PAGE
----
We've all seen them - those interviews on the 10 o'clock news that make you cringe. Like a trainwreck in slow motion, we watch, turn away and then go back for more.
Perhaps it's a guilty looking CEO trying unsuccessfully to get to his car while fielding questions from an aggressive reporter. Or an executive angrily defending his organization - and in the process - picking a fight with a journalist. Or, my personal favorite, this guy.
Whether you feel outraged, dumbfounded or downright sorry for the person being interviewed, we inevitably ask ourselves "what in the heck was that he thinking?" In defense of guilty looking executives everywhere, talking with the media can be intimidating. While your first instinct may be to freeze like a deer in the headlights, it is possible to turn an uncomfortable situation into a positive one - or at least neutralize it in a way that allows you to put forth your message.
Let's face it: you may be asked an uncomfortable question during the course of an interview. Answer it and move on. Find a way to "bridge" to your message - the message the public needs to hear about your company, product or situation. Ignoring uncomfortable questions doesn't work. Not only will you look evasive but you will undoubtedly irritate the reporter (not a good move, trust me). If you can't comment, explain why. Perhaps a pending lawsuit or patient confidentiality regulations simply don't permit it. If possible, go one step further. Express appropriate emotion or address the situation in very general terms. Most importantly, don't bank on the fact that faking a coughing fit or ignoring the question completely will ensure your interview never makes it to air. That's what the county executive in the video must have thought. When a local investigative reporter doing a segment on government waste asked him about a new $5.3 million county building that was sitting vacant due to a funding dispute, he chose to focus on saving the reporter's soul rather than just answering the question.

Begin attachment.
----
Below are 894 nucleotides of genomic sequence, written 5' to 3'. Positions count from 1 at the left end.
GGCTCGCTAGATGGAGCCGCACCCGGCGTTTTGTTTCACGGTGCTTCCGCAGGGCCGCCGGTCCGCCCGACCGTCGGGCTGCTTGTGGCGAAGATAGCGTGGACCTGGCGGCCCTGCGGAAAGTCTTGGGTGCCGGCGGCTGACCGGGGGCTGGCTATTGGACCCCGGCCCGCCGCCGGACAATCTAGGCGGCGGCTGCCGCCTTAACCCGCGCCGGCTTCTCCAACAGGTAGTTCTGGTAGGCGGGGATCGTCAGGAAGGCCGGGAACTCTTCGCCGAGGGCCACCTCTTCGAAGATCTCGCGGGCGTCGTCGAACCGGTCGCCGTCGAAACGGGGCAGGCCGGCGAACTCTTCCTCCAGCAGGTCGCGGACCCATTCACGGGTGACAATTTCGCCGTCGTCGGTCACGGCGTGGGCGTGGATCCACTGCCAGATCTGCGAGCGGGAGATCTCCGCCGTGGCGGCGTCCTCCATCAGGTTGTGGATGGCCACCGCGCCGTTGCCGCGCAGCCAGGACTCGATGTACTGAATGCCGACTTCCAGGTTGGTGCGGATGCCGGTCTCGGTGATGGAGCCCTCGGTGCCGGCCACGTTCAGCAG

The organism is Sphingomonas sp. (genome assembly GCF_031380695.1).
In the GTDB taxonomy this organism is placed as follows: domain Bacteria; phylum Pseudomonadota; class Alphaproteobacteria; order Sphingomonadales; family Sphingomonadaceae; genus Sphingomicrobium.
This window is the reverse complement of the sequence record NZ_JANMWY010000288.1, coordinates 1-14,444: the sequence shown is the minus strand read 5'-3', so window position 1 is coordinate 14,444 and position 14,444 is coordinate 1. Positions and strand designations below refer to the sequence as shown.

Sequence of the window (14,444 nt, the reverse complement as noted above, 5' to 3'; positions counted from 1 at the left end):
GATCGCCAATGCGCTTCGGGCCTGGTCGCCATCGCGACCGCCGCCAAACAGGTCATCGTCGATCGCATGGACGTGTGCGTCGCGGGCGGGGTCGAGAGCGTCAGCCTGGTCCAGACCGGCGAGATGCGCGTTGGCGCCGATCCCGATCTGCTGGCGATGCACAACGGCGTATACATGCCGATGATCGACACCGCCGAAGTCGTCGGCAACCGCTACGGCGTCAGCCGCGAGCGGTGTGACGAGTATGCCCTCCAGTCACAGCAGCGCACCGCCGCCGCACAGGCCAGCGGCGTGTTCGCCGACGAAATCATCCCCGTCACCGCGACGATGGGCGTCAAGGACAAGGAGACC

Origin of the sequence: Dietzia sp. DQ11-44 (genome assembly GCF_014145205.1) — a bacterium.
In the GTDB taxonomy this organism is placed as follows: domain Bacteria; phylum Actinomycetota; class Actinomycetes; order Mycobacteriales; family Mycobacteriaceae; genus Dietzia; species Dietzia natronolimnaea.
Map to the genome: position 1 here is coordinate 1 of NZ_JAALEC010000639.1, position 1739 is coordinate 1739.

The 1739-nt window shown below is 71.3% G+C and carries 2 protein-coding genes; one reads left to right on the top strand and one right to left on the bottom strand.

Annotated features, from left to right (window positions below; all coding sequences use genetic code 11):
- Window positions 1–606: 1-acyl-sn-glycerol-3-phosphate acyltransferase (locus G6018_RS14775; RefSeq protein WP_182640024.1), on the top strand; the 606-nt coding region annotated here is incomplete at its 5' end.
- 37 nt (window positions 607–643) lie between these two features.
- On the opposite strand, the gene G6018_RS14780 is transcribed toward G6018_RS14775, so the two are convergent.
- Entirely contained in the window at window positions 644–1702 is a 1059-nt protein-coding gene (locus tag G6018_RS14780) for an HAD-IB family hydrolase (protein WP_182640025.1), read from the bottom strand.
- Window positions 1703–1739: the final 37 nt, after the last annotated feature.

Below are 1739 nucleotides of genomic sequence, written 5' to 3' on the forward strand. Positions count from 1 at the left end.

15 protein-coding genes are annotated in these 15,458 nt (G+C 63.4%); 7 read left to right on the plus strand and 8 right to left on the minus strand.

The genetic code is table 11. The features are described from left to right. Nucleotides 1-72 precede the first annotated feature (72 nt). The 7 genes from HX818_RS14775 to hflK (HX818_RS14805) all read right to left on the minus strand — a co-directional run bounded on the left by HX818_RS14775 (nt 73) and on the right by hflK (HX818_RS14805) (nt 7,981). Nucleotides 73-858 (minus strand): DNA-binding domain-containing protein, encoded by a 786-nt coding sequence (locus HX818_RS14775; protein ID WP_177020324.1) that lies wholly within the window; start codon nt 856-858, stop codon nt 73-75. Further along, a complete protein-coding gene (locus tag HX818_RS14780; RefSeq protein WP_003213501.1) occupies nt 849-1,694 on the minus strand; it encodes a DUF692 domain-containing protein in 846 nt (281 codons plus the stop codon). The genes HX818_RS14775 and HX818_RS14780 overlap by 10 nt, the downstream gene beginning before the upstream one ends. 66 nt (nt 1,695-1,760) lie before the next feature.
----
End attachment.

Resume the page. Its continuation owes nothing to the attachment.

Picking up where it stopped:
There was likely a good reason behind the funding dispute and this was his chance to share his side of the story and reassure the public it would be resolved. Instead, he chose to repeat the same phrase - which was irrelevant to this matter - over and over again. In the process, he came off as smug and, worse, downright loopy. The moral of the story? As a leader, you may be called upon to talk with the media - especially when times are tough. Be honest. Be forthcoming to the extent that you can. And, finally, don't be afraid to face the music.
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